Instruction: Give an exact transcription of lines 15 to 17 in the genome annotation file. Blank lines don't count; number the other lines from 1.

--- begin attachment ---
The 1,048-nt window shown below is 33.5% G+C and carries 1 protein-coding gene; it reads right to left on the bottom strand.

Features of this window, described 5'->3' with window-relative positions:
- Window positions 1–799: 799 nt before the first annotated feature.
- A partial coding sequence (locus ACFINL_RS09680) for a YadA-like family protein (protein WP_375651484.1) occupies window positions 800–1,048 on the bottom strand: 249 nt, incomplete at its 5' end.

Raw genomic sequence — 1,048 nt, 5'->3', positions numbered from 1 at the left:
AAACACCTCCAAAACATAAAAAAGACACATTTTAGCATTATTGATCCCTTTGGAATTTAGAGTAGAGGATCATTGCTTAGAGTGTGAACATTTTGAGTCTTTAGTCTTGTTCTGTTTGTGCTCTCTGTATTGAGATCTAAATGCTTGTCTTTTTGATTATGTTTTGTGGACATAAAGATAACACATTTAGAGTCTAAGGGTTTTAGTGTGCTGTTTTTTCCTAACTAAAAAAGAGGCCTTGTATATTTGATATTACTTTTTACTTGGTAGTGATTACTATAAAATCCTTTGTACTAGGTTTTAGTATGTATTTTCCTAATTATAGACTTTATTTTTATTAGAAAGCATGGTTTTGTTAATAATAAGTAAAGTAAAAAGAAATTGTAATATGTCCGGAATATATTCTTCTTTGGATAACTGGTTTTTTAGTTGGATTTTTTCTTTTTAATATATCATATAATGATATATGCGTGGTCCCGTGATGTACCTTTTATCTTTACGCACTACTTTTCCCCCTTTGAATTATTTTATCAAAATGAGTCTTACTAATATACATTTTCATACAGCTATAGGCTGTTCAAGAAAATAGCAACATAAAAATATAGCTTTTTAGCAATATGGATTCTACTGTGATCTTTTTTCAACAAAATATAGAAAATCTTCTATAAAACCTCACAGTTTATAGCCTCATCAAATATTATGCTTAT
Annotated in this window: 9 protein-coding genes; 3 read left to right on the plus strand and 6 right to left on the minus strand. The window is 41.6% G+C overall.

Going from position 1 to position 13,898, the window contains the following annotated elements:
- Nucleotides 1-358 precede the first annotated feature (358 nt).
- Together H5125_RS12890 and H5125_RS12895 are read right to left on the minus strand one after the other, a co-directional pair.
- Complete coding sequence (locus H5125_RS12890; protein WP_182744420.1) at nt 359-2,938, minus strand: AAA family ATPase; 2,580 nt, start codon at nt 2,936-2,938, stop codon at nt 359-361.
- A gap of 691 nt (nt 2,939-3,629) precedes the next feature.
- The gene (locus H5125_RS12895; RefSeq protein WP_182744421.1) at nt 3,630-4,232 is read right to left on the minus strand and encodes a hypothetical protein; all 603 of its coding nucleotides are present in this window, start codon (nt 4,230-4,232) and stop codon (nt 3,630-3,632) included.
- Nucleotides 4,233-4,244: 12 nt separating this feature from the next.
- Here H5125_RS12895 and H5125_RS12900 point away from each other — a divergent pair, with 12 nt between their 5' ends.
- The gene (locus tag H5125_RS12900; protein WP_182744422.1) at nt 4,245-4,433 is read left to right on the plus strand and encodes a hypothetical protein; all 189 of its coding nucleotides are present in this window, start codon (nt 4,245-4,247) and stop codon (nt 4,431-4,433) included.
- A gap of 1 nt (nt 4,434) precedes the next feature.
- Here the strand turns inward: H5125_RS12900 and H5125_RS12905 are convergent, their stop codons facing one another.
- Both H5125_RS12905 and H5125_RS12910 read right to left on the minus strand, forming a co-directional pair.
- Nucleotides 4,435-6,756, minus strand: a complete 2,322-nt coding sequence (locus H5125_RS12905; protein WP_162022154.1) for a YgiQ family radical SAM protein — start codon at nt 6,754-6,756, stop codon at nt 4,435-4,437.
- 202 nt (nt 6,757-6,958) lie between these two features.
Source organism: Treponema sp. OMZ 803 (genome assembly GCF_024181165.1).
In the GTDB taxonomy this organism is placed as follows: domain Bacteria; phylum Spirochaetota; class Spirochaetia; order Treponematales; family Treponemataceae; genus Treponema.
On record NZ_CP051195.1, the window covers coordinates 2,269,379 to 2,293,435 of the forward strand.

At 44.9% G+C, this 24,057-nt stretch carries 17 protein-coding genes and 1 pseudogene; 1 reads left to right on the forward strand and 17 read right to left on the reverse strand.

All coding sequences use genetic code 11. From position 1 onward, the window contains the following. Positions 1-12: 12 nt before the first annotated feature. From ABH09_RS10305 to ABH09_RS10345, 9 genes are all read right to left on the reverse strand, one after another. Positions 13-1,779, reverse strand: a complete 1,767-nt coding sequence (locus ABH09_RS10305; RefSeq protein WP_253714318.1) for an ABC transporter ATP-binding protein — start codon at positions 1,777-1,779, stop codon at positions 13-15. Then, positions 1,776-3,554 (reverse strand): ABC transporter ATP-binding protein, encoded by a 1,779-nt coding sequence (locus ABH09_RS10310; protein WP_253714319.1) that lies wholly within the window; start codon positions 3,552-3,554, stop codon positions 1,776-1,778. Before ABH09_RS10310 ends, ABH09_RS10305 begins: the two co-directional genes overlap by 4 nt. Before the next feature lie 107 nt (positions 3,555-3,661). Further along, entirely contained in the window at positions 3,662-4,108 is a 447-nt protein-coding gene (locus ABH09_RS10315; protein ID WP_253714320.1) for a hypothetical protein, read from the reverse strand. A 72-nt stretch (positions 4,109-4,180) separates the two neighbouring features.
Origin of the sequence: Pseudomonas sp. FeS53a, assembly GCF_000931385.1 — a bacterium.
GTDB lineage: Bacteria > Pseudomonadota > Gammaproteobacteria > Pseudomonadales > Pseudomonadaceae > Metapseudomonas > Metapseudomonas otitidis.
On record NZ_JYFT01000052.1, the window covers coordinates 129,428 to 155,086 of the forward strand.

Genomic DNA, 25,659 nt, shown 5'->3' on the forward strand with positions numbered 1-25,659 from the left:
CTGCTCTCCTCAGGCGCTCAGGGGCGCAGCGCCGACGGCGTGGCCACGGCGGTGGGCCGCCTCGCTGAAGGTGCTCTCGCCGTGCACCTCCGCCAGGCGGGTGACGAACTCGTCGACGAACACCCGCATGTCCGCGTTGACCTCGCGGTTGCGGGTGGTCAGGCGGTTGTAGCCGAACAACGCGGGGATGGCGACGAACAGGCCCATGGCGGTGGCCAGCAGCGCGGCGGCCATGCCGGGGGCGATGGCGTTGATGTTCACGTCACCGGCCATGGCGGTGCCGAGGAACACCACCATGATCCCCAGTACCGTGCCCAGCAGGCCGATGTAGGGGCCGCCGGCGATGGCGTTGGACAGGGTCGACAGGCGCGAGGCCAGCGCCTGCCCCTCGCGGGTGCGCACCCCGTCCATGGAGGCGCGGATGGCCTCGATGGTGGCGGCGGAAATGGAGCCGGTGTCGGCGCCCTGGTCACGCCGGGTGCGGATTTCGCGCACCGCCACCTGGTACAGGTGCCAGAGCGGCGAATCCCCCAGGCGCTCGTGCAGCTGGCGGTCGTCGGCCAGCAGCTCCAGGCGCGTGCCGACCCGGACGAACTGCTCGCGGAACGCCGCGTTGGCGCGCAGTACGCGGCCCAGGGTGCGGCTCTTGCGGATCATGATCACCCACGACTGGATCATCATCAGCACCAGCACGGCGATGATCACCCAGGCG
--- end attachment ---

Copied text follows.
- Here H5125_RS12895 and H5125_RS12900 point away from each other — a divergent pair, with 12 nt between their 5' ends.
- The gene (locus tag H5125_RS12900; protein WP_182744422.1) at nt 4,245-4,433 is read left to right on the plus strand and encodes a hypothetical protein; all 189 of its coding nucleotides are present in this window, start codon (nt 4,245-4,247) and stop codon (nt 4,431-4,433) included.
- A gap of 1 nt (nt 4,434) precedes the next feature.